In the weeks before the United States-led invasion of Iraq, as the United States and Britain pressed for a second United Nations resolution condemning Iraq, President Bush's public ultimatum to Saddam Hussein was blunt: Disarm or face war.
But behind closed doors, the president was certain that war was inevitable.
Even though the overall thrust of the article was that Bush and Blair were hell-bent on invading Iraq, with or without justification, there was that second sentence summarizing, blandly, that “the president was certain that war was inevitable.” This is soft-pedaling in the extreme. Bush wasn’t certain war was inevitable—he wanted to make it inevitable.
The article certainly makes that clear, describing all manner of shockers—from Bush musing about painting a U.S. reconnaissance plane in U.N. colors and deliberately drawing Iraqi fire as a casus belli , to the possibility of bringing out an Iraqi defector who would assert that WMDs existed even while Bush tacitly admitted they likely did not.
This pussyfooting, the burying of the lead, does a disservice to readers. News organizations like the Times abetted the march to war through their unquestioning acceptance of highly debatable administration assertions, and, in the specific case of the Times , its tolerance of the rampaging cowboy reportage of its correspondent Judith Miller.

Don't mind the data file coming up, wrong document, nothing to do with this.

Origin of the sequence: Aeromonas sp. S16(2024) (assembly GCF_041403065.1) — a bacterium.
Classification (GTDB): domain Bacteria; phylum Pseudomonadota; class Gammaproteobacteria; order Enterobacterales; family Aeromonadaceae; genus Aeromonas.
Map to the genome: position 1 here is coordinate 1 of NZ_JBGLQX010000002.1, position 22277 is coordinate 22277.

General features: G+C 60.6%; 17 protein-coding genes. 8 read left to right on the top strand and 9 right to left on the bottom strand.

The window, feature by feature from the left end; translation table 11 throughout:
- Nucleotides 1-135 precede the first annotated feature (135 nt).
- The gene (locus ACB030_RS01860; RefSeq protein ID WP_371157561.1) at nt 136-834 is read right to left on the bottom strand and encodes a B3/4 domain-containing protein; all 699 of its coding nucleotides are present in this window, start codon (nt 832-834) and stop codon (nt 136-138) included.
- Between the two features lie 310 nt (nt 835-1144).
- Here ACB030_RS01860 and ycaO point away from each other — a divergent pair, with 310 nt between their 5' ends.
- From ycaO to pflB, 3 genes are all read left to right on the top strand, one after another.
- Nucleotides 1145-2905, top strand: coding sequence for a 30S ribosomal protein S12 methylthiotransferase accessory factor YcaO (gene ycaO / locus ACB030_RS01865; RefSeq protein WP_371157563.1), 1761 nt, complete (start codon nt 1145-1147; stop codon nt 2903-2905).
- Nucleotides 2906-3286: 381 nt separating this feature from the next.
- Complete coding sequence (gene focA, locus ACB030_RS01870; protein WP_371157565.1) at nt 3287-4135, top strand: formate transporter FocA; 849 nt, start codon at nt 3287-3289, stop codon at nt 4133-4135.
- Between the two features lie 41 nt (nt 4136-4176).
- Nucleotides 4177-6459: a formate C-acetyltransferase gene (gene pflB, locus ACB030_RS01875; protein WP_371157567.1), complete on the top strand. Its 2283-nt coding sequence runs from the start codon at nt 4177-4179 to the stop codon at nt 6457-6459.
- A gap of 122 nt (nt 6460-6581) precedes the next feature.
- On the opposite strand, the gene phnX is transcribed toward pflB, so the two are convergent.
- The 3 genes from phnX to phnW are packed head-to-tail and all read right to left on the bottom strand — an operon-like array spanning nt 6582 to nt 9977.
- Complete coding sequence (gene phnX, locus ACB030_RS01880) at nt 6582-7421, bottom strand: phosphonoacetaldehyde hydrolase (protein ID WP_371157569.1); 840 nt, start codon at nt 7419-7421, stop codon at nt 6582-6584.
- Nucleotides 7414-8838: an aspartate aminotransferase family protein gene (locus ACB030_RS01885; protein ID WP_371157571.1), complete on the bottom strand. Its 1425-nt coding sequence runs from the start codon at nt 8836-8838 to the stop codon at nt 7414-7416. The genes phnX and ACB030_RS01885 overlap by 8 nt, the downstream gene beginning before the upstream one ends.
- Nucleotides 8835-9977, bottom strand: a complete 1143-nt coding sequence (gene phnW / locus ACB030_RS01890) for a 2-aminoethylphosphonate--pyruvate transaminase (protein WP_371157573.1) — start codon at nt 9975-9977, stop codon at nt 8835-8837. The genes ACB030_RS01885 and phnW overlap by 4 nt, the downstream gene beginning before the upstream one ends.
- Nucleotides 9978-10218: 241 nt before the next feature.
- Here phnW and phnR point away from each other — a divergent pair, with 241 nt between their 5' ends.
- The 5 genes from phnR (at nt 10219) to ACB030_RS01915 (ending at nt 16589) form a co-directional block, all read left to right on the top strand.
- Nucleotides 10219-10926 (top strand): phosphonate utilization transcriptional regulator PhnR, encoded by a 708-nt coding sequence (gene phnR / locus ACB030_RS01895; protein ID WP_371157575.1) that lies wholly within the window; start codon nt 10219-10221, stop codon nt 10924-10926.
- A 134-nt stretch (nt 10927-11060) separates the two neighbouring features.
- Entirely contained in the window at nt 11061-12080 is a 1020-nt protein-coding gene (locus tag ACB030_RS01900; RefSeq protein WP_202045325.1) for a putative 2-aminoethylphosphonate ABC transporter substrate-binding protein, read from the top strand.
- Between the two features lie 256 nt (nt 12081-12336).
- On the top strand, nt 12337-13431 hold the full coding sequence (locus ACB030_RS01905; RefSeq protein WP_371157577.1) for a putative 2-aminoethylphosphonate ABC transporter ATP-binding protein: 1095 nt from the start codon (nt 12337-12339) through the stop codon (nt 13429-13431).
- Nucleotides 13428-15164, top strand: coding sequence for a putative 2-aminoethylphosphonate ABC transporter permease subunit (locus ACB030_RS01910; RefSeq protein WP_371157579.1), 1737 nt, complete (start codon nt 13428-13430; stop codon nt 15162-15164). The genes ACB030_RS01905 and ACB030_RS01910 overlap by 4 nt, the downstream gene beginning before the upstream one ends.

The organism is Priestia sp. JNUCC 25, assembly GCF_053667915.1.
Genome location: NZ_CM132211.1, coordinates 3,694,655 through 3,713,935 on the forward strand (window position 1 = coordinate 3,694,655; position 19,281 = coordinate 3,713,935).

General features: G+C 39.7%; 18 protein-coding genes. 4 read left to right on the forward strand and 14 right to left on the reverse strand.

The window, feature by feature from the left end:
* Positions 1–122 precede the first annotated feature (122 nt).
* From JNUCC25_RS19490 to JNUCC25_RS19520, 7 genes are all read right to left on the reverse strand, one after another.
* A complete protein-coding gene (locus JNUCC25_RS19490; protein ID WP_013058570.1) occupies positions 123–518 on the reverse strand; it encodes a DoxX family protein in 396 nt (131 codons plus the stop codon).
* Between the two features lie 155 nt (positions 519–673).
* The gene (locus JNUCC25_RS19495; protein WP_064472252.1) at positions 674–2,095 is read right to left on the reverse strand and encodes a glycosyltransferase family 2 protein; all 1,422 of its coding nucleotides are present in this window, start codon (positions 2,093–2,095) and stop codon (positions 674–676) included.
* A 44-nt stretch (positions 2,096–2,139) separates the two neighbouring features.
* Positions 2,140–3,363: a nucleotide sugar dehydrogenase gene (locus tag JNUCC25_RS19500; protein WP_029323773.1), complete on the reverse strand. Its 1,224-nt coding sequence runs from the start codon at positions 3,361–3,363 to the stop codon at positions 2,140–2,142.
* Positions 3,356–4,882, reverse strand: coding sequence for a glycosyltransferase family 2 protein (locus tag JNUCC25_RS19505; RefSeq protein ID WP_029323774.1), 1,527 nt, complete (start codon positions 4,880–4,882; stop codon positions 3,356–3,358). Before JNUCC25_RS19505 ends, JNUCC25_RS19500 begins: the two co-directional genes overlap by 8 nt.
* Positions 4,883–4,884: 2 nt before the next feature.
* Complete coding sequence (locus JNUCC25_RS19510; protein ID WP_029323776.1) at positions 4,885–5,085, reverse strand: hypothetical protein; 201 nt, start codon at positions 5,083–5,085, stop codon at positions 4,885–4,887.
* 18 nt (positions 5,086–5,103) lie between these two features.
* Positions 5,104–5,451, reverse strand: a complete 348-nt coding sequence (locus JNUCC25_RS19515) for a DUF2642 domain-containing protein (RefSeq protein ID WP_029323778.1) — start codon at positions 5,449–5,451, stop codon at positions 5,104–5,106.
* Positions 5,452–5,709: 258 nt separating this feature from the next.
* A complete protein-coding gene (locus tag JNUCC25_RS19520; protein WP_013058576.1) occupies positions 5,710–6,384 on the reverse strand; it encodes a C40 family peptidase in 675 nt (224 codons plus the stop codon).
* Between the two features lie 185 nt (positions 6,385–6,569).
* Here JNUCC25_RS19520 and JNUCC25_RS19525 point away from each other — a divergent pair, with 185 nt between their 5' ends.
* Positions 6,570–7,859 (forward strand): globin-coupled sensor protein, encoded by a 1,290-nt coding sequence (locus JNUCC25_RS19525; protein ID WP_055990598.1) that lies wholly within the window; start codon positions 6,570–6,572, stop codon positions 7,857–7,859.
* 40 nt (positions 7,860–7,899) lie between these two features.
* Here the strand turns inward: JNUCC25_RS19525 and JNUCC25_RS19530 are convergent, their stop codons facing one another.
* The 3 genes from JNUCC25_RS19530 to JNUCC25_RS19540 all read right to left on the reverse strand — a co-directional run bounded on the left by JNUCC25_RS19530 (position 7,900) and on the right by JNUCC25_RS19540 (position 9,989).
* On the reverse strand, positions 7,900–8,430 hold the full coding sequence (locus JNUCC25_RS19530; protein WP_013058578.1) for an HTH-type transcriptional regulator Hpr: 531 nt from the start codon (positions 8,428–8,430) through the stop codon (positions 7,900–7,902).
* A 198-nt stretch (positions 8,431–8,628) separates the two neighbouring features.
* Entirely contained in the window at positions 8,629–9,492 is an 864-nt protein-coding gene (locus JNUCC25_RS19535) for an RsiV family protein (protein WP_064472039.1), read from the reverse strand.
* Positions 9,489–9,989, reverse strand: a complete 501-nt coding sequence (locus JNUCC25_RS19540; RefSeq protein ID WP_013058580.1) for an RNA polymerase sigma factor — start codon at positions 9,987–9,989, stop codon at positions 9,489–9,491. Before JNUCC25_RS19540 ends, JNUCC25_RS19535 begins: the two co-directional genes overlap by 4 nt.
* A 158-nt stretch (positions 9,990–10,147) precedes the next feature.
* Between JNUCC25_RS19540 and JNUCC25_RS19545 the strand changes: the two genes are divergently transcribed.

But time is a corrective. We now have a chance to restore the honor and basic viability of conventional journalism and show the public that there is a difference between a skilled and experienced practitioner of a complex craft and anyone with a talent for argumentation, a computer and a high-speed connection.
In the case of Iraq, digging into the intelligence analysis and planning of the pre-war period is not just of historical interest. It is clear that many assertions made in those crucial months were wrong. Yet, in its current PR campaign to distract Americans from the spiraling chaos in Iraq—and the colossal incompetence and recklessness that precipitated it—the Bush administration continues to peddle half-truths and serve volleys of spin. Journalism’s central function is to tell the truth, and that calls for cutting through the spin and taking readers beyond the talking points that still rule the day.